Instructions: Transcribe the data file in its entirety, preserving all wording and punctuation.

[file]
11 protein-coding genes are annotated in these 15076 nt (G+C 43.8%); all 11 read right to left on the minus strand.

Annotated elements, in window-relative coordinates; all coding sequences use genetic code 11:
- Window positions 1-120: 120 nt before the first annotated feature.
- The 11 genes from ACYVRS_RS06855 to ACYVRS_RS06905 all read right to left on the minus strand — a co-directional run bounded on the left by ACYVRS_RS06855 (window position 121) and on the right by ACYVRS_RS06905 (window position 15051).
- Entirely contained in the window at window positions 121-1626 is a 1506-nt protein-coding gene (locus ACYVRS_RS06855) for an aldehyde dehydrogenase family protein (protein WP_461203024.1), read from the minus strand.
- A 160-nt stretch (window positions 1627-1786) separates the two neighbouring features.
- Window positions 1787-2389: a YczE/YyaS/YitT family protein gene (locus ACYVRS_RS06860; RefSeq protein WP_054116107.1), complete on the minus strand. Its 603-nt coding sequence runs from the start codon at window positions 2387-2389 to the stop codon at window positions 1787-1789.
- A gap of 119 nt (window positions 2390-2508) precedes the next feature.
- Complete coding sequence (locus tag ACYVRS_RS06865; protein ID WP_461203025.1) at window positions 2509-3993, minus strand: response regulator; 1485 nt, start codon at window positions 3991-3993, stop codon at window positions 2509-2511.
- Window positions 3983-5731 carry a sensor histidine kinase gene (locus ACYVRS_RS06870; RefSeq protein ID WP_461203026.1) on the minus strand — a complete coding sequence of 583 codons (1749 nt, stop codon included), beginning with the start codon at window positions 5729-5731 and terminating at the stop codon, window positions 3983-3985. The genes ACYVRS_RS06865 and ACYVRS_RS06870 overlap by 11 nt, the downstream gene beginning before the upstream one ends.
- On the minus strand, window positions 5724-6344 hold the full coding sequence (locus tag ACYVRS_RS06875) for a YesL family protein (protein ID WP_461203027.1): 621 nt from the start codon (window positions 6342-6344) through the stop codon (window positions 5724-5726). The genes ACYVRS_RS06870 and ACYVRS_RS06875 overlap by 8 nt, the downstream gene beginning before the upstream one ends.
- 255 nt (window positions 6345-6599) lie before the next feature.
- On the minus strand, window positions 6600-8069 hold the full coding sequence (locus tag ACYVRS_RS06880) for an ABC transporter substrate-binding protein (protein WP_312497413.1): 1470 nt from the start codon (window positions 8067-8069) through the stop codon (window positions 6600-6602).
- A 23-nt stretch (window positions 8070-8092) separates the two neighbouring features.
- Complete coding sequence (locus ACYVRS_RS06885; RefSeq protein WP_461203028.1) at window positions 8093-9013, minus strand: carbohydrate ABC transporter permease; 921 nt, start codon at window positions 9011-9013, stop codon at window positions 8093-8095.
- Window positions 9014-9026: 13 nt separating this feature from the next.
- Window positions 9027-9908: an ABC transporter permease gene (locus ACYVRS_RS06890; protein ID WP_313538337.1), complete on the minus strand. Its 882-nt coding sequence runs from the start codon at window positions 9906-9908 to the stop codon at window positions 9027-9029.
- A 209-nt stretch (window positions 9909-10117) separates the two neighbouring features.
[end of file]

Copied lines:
11 protein-coding genes are annotated in these 15076 nt (G+C 43.8%); all 11 read right to left on the minus strand.

Annotated elements, in window-relative coordinates; all coding sequences use genetic code 11:
- Window positions 1-120: 120 nt before the first annotated feature.
- The 11 genes from ACYVRS_RS06855 to ACYVRS_RS06905 all read right to left on the minus strand — a co-directional run bounded on the left by ACYVRS_RS06855 (window position 121) and on the right by ACYVRS_RS06905 (window position 15051).
- Entirely contained in the window at window positions 121-1626 is a 1506-nt protein-coding gene (locus ACYVRS_RS06855) for an aldehyde dehydrogenase family protein (protein WP_461203024.1), read from the minus strand.
- A 160-nt stretch (window positions 1627-1786) separates the two neighbouring features.
- Window positions 1787-2389: a YczE/YyaS/YitT family protein gene (locus ACYVRS_RS06860; RefSeq protein WP_054116107.1), complete on the minus strand. Its 603-nt coding sequence runs from the start codon at window positions 2387-2389 to the stop codon at window positions 1787-1789.
- A gap of 119 nt (window positions 2390-2508) precedes the next feature.
- Complete coding sequence (locus tag ACYVRS_RS06865; protein ID WP_461203025.1) at window positions 2509-3993, minus strand: response regulator; 1485 nt, start codon at window positions 3991-3993, stop codon at window positions 2509-2511.
- Window positions 3983-5731 carry a sensor histidine kinase gene (locus ACYVRS_RS06870; RefSeq protein ID WP_461203026.1) on the minus strand — a complete coding sequence of 583 codons (1749 nt, stop codon included), beginning with the start codon at window positions 5729-5731 and terminating at the stop codon, window positions 3983-3985. The genes ACYVRS_RS06865 and ACYVRS_RS06870 overlap by 11 nt, the downstream gene beginning before the upstream one ends.
- On the minus strand, window positions 5724-6344 hold the full coding sequence (locus tag ACYVRS_RS06875) for a YesL family protein (protein ID WP_461203027.1): 621 nt from the start codon (window positions 6342-6344) through the stop codon (window positions 5724-5726). The genes ACYVRS_RS06870 and ACYVRS_RS06875 overlap by 8 nt, the downstream gene beginning before the upstream one ends.
- 255 nt (window positions 6345-6599) lie before the next feature.
- On the minus strand, window positions 6600-8069 hold the full coding sequence (locus tag ACYVRS_RS06880) for an ABC transporter substrate-binding protein (protein WP_312497413.1): 1470 nt from the start codon (window positions 8067-8069) through the stop codon (window positions 6600-6602).
- A 23-nt stretch (window positions 8070-8092) separates the two neighbouring features.
- Complete coding sequence (locus ACYVRS_RS06885; RefSeq protein WP_461203028.1) at window positions 8093-9013, minus strand: carbohydrate ABC transporter permease; 921 nt, start codon at window positions 9011-9013, stop codon at window positions 8093-8095.
- Window positions 9014-9026: 13 nt separating this feature from the next.
- Window positions 9027-9908: an ABC transporter permease gene (locus ACYVRS_RS06890; protein ID WP_313538337.1), complete on the minus strand. Its 882-nt coding sequence runs from the start codon at window positions 9906-9908 to the stop codon at window positions 9027-9029.
- A 209-nt stretch (window positions 9909-10117) separates the two neighbouring features.